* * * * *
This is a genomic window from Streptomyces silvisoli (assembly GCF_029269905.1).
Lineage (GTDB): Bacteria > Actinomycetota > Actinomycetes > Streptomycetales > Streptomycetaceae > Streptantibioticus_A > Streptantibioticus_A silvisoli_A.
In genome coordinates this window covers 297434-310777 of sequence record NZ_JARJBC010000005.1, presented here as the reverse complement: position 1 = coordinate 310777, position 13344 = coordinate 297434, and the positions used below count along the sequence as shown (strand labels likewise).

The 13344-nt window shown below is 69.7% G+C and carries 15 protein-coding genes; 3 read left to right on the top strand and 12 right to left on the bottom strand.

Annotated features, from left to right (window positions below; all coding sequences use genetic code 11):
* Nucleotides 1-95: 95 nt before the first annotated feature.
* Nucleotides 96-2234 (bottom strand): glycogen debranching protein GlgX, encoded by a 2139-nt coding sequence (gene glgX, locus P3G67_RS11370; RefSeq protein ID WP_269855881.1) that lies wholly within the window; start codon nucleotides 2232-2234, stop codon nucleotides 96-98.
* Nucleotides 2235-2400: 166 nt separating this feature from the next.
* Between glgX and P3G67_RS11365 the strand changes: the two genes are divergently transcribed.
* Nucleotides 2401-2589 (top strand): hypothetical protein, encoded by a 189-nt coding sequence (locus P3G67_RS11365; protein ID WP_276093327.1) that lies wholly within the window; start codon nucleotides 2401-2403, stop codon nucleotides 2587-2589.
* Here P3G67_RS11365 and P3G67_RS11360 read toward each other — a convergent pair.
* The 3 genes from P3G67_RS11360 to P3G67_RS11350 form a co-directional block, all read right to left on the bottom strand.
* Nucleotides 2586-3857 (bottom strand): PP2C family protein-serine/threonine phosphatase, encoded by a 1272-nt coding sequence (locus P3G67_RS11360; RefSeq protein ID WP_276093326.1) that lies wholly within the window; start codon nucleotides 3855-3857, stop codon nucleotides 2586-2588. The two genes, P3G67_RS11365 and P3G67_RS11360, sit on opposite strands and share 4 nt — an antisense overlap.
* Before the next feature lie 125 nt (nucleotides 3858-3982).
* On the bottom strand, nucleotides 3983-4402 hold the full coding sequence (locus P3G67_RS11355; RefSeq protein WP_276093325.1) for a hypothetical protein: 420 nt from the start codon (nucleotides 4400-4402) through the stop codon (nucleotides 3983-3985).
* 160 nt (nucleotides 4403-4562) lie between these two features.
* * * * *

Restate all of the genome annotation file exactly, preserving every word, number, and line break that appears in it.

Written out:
This is a genomic window from Streptomyces silvisoli (assembly GCF_029269905.1).
Lineage (GTDB): Bacteria > Actinomycetota > Actinomycetes > Streptomycetales > Streptomycetaceae > Streptantibioticus_A > Streptantibioticus_A silvisoli_A.
In genome coordinates this window covers 297434-310777 of sequence record NZ_JARJBC010000005.1, presented here as the reverse complement: position 1 = coordinate 310777, position 13344 = coordinate 297434, and the positions used below count along the sequence as shown (strand labels likewise).

The 13344-nt window shown below is 69.7% G+C and carries 15 protein-coding genes; 3 read left to right on the top strand and 12 right to left on the bottom strand.

Annotated features, from left to right (window positions below; all coding sequences use genetic code 11):
* Nucleotides 1-95: 95 nt before the first annotated feature.
* Nucleotides 96-2234 (bottom strand): glycogen debranching protein GlgX, encoded by a 2139-nt coding sequence (gene glgX, locus P3G67_RS11370; RefSeq protein ID WP_269855881.1) that lies wholly within the window; start codon nucleotides 2232-2234, stop codon nucleotides 96-98.
* Nucleotides 2235-2400: 166 nt separating this feature from the next.
* Between glgX and P3G67_RS11365 the strand changes: the two genes are divergently transcribed.
* Nucleotides 2401-2589 (top strand): hypothetical protein, encoded by a 189-nt coding sequence (locus P3G67_RS11365; protein ID WP_276093327.1) that lies wholly within the window; start codon nucleotides 2401-2403, stop codon nucleotides 2587-2589.
* Here P3G67_RS11365 and P3G67_RS11360 read toward each other — a convergent pair.
* The 3 genes from P3G67_RS11360 to P3G67_RS11350 form a co-directional block, all read right to left on the bottom strand.
* Nucleotides 2586-3857 (bottom strand): PP2C family protein-serine/threonine phosphatase, encoded by a 1272-nt coding sequence (locus P3G67_RS11360; RefSeq protein ID WP_276093326.1) that lies wholly within the window; start codon nucleotides 3855-3857, stop codon nucleotides 2586-2588. The two genes, P3G67_RS11365 and P3G67_RS11360, sit on opposite strands and share 4 nt — an antisense overlap.
* Before the next feature lie 125 nt (nucleotides 3858-3982).
* On the bottom strand, nucleotides 3983-4402 hold the full coding sequence (locus P3G67_RS11355; RefSeq protein WP_276093325.1) for a hypothetical protein: 420 nt from the start codon (nucleotides 4400-4402) through the stop codon (nucleotides 3983-3985).
* 160 nt (nucleotides 4403-4562) lie between these two features.